Posted June 2015 | By Taylor Roberts
As you build a website from the ground up, there are seemingly endless layers to consider. The content that will actually be seen by visitors is, unsurprisingly, the most important layer of your site, but there is plenty of code that exists behind the scenes as well. Even if you don't consider yourself to be a programming pro, one set of hidden code that basically any webmaster can edit is known as metadata. A set of tags that were originally implemented into HTML code as a way of helping teach search engines about the content of your page, the importance of metadata has changed dramatically over the last several years. These tags still have the potential to affect your site's SEO rankings, but their impact isn't as black and white as it once was.
Here is a look at the three most basic meta tags to help you understand how to make the best use of them.
The text that is displayed at the top of a browser window when viewing one of your web pages is known as the title tag. Currently the most important meta tag when it comes to SEO, the title tag also contains the text that search engines consider to be the name of your page (so it will be the title that shows up in search results). The way you craft your titles will impact search rankings, and you should try to include the most important keywords related to your page in the title tag. Though title tags can be long, it's a good idea to put the most important keywords up front so they don't get truncated in the search engine results. You should also remember that this is the one piece of metadata that laypeople viewing your page will see, so it should be a logical title rather than a nonsensical combination of various keywords.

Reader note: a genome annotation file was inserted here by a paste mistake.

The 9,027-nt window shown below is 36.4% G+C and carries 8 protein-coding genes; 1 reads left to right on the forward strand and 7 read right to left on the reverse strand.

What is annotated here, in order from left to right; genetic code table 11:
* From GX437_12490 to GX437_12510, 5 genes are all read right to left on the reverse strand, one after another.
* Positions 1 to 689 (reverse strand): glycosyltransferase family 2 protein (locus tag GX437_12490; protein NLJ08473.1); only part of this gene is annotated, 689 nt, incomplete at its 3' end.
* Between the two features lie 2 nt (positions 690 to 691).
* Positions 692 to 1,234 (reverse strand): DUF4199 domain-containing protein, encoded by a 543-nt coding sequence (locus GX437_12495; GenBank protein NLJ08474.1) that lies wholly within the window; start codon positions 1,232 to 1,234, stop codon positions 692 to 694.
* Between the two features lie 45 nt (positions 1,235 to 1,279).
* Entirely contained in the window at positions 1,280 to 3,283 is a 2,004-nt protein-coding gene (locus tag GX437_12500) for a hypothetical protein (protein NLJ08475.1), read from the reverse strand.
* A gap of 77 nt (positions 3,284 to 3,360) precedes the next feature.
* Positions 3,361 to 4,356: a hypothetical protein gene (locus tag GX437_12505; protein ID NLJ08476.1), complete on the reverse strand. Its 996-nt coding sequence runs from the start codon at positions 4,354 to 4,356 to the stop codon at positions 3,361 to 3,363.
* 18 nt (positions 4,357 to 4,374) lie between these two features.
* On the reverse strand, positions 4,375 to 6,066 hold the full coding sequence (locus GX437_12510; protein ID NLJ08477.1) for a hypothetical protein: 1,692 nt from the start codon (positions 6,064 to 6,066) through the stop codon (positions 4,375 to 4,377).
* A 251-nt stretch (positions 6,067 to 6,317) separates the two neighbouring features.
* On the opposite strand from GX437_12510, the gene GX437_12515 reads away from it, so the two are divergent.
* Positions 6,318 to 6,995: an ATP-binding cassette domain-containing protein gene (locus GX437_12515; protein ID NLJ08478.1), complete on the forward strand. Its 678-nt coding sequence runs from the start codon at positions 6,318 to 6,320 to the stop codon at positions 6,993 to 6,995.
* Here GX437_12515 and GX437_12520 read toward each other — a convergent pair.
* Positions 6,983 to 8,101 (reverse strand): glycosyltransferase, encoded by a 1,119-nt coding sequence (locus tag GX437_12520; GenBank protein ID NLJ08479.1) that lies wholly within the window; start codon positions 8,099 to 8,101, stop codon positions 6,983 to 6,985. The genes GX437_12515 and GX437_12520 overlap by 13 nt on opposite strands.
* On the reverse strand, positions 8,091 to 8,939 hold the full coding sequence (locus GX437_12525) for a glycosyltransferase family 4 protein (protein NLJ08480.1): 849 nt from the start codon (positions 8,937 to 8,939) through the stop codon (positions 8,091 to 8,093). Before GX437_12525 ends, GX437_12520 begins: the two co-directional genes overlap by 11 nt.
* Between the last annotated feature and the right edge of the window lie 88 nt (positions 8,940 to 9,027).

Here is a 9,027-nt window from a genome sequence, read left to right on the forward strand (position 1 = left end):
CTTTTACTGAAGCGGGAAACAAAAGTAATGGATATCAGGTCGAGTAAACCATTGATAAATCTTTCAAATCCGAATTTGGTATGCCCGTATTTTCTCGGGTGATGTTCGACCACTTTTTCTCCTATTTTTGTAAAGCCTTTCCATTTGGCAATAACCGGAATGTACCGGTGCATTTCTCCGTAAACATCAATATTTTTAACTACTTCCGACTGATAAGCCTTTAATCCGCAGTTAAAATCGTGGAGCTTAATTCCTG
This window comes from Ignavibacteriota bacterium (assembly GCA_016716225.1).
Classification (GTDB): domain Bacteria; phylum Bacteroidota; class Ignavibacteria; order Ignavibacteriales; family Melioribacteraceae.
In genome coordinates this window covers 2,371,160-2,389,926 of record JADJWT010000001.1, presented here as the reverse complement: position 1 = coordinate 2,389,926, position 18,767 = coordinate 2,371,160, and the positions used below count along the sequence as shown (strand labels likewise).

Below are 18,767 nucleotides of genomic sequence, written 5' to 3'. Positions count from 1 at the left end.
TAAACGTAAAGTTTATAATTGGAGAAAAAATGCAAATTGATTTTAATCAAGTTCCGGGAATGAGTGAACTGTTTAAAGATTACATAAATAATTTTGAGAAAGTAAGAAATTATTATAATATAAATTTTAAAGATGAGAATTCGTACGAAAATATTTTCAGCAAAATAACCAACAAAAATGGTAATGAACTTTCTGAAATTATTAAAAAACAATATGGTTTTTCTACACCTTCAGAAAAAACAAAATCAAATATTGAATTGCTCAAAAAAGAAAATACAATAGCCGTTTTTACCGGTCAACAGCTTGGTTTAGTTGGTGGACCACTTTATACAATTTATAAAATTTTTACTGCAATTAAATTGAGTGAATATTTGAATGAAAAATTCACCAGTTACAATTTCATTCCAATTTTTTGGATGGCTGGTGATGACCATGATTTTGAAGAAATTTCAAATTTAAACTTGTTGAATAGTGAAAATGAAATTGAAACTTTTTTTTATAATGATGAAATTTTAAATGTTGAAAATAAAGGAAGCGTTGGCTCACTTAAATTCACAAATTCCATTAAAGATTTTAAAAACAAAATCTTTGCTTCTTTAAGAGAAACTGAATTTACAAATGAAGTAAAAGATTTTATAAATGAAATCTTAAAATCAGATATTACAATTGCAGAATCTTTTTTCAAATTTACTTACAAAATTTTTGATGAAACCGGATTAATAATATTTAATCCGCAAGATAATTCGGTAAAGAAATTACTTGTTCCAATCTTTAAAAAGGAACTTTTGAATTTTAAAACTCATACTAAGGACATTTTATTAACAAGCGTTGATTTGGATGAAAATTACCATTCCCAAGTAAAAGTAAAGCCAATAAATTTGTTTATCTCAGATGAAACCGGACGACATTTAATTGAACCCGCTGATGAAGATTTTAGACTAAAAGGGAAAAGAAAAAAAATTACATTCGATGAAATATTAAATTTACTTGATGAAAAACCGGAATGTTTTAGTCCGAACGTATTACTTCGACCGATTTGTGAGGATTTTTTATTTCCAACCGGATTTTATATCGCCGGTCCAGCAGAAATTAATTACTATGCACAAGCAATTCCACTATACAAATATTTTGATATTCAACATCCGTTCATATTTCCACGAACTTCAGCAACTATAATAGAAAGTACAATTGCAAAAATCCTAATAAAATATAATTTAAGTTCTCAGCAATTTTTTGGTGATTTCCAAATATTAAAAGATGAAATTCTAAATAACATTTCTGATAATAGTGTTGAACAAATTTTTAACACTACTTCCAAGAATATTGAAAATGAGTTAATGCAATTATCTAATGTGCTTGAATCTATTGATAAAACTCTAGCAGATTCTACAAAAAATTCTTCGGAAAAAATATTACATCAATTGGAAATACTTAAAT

The meta description tag has fallen from grace to an extent over the last few years as well, but it still plays an important role. This tag allows you to type out a summary describing what each page on your site is about. Often, this text will then show up beneath the title of your page on search engine results to give searchers an idea what they will find if they click the link. Even though Google has said that it doesn't mine the meta description for keywords like it once did, this tag can still be the deciding factor that determines whether potential visitors choose your site from among thousands of search engine results. You should always try to put the effort into populating this tag with compelling content as you never know when it might convince someone to head to your site and learn more.
A few years ago, the meta keywords tag was another of the most important pieces of metadata on any website. A compilation of various keywords that described the content of each page, this tag allowed early search engines to index sites and display relevant results. Unfortunately, webmasters realised that they could take advantage of the meta keyword tag by "stuffing" it with popular search terms that were actually completely unrelated to the topic of their site. After slowly drifting away from meta keyword tags as search engine technology developed, Google finally announced that its search results would no longer take these keywords into consideration at all. Instead, the search engine bots would crawl through the content actually found on each page to determine keywords. You can still choose to add them to your website, but they won't help your SEO as Matt Cutts explains in this video.
As technology continues to grow and evolve, the SEO value of metadata is likely to undergo more major changes, but understanding these three tags will help you decide how to best spend your time while you build your website today.